Participating in a Grease Rag open shop is about safer, inclusive and welcoming spaces for WTFs who want to spend some time learning and wrenching on their bike. At shop nights and Grease Rag events, WTFs have the opportunity to surround themselves in a friendly atmosphere and shine in bike love and know-how. But what about the cis-dominated bike culture outside of Grease Rag that WTFs experience in bike shops and at bike events around the Twin Cities? It's not always so friendly and shiny for us out there.
Grease Rag host shops asked Grease Rag to help them create better spaces for WTFs.
While these spaces cannot guarantee safety, they can help us to feel welcome, included, and safe. This is not about "How do we get WTFs to spend money in shops," but more about, "How do we support WTFs so they feel welcome in our space?"
Without even really thinking about it, I’ve been avoiding bike shops for years. I’ve come to expect a shop full of exclusive, spandex-clad, know-it-alls who are waiting to talk my ear off about a product that I don’t even care about and probably suggest an over-priced hot-pink jacket that was precisely NOT what I wanted. It was probably just a few bad experiences that have stuck with me, but they leave lasting impressions. I was excited to sit down with shop employees/owners who recognize this problem. I’m ready for a change. - Holly
Where else to turn but towards the experts?!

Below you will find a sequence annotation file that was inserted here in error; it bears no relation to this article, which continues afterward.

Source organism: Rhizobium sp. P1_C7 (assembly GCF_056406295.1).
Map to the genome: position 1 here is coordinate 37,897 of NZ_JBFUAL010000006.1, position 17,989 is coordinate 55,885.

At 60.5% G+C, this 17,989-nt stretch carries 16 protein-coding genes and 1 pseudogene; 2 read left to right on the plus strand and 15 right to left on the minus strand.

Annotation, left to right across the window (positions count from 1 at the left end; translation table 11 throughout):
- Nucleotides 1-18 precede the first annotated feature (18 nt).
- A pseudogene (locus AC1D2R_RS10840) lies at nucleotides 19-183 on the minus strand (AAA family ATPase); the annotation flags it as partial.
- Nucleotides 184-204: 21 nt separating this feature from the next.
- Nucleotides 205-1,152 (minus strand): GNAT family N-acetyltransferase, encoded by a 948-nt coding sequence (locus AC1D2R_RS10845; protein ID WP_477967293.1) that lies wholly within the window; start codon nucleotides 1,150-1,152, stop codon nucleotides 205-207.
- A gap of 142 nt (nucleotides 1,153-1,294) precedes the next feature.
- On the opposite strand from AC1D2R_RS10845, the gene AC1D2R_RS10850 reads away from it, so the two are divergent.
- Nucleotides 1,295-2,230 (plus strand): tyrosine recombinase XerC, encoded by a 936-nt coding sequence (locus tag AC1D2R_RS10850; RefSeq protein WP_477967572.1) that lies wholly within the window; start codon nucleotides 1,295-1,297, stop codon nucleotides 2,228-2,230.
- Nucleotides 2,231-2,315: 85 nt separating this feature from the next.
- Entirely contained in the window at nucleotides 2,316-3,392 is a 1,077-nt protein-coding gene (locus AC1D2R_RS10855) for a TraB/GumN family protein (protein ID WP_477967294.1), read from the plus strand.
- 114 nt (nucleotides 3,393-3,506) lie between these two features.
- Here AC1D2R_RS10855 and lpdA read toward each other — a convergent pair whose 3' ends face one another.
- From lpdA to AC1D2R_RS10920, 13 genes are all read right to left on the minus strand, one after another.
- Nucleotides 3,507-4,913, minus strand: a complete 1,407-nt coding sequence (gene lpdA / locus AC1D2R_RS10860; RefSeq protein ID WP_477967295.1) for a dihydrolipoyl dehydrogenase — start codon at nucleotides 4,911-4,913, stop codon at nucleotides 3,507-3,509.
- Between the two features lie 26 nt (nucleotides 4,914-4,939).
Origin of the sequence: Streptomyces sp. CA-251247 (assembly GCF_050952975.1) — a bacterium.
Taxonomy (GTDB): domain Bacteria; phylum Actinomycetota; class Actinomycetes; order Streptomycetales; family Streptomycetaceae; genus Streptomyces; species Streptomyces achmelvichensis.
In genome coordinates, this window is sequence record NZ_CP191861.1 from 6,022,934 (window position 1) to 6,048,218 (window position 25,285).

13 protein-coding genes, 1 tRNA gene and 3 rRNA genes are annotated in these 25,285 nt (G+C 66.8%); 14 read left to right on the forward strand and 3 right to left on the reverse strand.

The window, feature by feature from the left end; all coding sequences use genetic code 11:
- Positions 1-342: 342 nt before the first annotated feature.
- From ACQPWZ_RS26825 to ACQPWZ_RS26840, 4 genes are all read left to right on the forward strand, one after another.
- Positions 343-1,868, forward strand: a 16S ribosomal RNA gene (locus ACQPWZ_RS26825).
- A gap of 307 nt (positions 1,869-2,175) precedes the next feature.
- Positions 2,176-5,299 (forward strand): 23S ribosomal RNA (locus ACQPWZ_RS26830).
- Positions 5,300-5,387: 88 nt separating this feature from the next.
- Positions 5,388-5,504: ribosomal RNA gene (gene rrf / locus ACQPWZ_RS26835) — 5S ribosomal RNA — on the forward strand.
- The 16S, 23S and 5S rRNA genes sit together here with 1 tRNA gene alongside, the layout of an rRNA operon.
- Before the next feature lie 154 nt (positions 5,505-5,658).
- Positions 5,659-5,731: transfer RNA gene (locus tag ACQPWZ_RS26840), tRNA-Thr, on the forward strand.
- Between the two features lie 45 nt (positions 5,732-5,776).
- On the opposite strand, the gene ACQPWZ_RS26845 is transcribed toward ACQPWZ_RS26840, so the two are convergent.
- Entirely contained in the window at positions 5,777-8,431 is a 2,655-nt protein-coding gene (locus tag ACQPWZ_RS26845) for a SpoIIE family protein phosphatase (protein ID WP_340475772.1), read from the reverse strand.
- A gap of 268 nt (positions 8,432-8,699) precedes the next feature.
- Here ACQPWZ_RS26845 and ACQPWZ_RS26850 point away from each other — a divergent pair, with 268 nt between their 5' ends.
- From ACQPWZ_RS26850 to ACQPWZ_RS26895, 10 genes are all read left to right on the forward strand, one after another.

Shop owners who host Grease Rag open shops asked Grease Rag to help them discover ways that would help them bridge the gap between a cis-normative culture, and the safer spaces Grease Rag is working towards. Brian Fanelli (Recovery Bikes) and Low (Grease Rag World Headquarters) teamed up to host a “listening session,” where WTFs would have center stage in describing their experiences and suggesting ways that shops could help them to feel safer and more welcome.
I, being a trans who defines myself as she/her pronouns, was happy to see that Laura had set up this meeting of bike shops and women, trans, and femmes. The format with Laura and Brian was so professional and warm. The desire of the bike shops to have a warm, safe and a nonjudgeable shop was so great to see. I was also happy to see women state what they wanted and expected. After 5 decades of being scared, its great to have a nice safe place. Now only if other places can be the same. - Tina
This discussion took place on Sunday, March 22nd, at Recovery Bikes (thanks for coffee donations from Aki’s Bread Haus and delicious treats purchased from Durango Panaderia). Recovery, SPOKES, Hub, Venture North and Cycles for Change were all present and represented for this discussion. Twenty WTFs answered the call from Grease Rag. Not enough chairs. Not. Enough. Chairs.
So, what’s a listening session?
Because talking about sexism and transphobia is personal, Grease Rag knew it was important to limit power dynamics and intimidation in this conversation. So, Low and Brian led a facilitated discussion format that allowed WTFs to share without being challenged, interrupted, or confronted with hostility. The focus of this discussion was on the experiences and expertise of WTFs. Shop representatives listened.
This is the outline of that facilitated discussion:
- Introduction of facilitators and building ground rules for communication
- Shop representatives introduced themselves and shared one thing they do to serve WTF customers, and one thing they do for WTF employees
- A “go around”: each WTF participant introduced themselves and shared one thing that they are excellent at
- To guide the WTF sharing portion, questions from submitted by shop owners were asked. These questions were submitted prior to the event. During this portion of the event, shops did a lot of listening and gave priority to WTF Expert voices. Note cards were available for shop representatives to write their clarifying questions.